CES: 3D printing, ubiquitous screens

The 3D printer called Replicator with some of the things it's printed.

This week's CES is a showcase of products. Companies make things in hopes that you will want to buy those things. But one company is offering you a chance to make your own things. Makerbot sells 3D printers aimed at the consumer market. Makerbot CEO Bre Pettis gave me a demo of one of them. "We call it The Replicator," he says, "and it kind of invokes the future that we're looking for. Instead of buying things, just download them or design them and you can have them for pennies instead of dollars."

You load Replicator with plastic or biodegradable corn-based material, give it a design, and it produces an actual thing. "We have a site called Thingiverse," Pettis says, "where there's thousands and thousands of things. Some of my favorite things are mechanical items, things like clocks made out of gears like grandfather clocks, and also practical things like bathplugs shower curtain rings, replacement doorknobs. You can either design them yourself in 3D modeling software or you can go to thingiverse.com and download all sorts of things."

3D printing has been around for a while but the machines are still very expensive. Replicator sells for $1,749 -- not cheap but not necessarily unattainable either.

"When we started we really wanted a 3D printer, but we couldn't afford one," says Pettis. "So we made one with the tools we had on hand and when we realized we could do it cheaply we thought everybody should have one of these."

Something you realize pretty quickly on the floor of the Consumer Electronics Show is that a whole lot of effort and investment is being put in to keep you amused. These companies are making enormous TVs that are ultra-thin and have, frankly, amazing picture quality, all in the interest of keeping you entertained through movies, shows, and games. There are ultra-light laptop computers, tablet, smart phones. Screens screens screens!

Oh sure, there's an element of keeping you informed too but let's be real: you don't want ultra-high-resolution in 3D to watch Brian Williams tell you the news, you want it to watch action movies and nature documentaries and other forms of entertainment.

The people who make the content that fills up those screens are here in Las Vegas as well, looking at all the ways you'll be receiving entertainment in the future. Because that technology is influencing the production of all that content. "Like everyone else, I'm looking around to see what the manufacturers actually put out for display," says Jim Mainard, who heads up digital strategy for Dreamworks.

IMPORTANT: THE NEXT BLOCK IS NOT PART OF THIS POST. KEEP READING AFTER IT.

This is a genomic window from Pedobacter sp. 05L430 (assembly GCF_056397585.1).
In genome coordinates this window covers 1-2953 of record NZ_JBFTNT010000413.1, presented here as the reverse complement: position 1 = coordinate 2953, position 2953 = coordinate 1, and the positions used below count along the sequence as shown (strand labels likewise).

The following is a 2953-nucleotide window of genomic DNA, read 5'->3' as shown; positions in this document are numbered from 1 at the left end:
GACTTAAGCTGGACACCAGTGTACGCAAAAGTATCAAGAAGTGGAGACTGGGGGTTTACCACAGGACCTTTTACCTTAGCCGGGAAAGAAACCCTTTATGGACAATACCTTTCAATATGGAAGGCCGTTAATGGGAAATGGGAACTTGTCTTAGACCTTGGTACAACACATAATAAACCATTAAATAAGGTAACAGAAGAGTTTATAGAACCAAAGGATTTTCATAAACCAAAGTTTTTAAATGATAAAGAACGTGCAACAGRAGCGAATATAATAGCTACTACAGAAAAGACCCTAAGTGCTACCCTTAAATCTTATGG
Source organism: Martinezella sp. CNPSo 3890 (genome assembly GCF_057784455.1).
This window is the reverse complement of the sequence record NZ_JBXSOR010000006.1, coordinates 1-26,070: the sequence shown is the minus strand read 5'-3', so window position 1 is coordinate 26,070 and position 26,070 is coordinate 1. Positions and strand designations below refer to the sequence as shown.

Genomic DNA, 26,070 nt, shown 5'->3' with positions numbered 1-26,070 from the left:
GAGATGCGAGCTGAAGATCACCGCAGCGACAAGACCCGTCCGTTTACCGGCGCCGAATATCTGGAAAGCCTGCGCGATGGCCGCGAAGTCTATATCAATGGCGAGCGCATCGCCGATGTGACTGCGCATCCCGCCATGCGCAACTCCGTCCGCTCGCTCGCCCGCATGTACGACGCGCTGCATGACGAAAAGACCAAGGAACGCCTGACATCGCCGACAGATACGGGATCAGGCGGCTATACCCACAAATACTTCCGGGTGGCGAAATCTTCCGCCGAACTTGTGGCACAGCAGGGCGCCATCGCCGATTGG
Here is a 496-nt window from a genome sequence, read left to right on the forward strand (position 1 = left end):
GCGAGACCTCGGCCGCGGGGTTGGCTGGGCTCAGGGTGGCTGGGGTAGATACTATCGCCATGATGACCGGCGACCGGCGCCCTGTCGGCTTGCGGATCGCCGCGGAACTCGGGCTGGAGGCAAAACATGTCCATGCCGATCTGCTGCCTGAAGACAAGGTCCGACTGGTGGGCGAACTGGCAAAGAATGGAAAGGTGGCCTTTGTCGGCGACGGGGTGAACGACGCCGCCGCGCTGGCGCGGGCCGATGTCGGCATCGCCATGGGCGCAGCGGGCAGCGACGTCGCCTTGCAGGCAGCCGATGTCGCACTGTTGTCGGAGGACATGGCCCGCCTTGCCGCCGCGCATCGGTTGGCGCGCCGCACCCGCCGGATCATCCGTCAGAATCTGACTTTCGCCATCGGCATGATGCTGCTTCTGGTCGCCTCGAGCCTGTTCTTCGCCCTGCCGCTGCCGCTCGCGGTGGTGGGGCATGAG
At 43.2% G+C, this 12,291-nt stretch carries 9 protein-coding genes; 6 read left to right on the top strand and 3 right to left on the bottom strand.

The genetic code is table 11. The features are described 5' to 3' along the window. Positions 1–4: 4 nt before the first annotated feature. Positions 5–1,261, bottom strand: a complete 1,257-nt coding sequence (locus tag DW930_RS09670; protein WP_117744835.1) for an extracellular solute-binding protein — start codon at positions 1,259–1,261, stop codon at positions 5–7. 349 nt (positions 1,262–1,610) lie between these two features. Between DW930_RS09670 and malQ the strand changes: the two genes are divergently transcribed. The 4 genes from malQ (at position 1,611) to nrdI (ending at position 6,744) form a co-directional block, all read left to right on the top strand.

Mainard has noticed the ubiquity of screens in modern life and has been thinking about what it means for people like him, charged with providing material to those screens. "I'm standing in line at the grocery store," he says, "and you see people are killing the five minutes they have watching video off of YouTube, or some downloaded content, or catching up on one of their shows. So what we're really talking about is how to give them what they want to watch, where they want to watch it, when they want to watch it."

Getting content on all those screens is tricky, however. Say you want to watch your favorite show on an iPad. There are legal agreements to deal with. Mainard says, "Those agreements generally don't allow content to be distributed off the cable box. And then, the monetization of this has to get sorted out. So what am I willing to pay on the go for that access, and if economics are sorted out, I think the content agreements will get sorted out."

So in regards to small screens, there are still some tricky issues. Meanwhile in the actual movie theater, life is good, thanks to advances in digital projection. "Storytelling is really the essence of what our industry is, and these technologies help us tell the story in more effective ways," says Chris Cookson, president of Sony Pictures Technology. "The picture doesn't get scratches, it doesn't get dirty, it stays exactly as good on hundredth showing as the first showing, and then you realize that the picture much more stable than it used to be, the colors are much more vibrant. So, I think that it's improved experience quite a bit."

About the author

John Moe is the host of Marketplace Tech Report, where he provides an insightful overview of the latest tech news.

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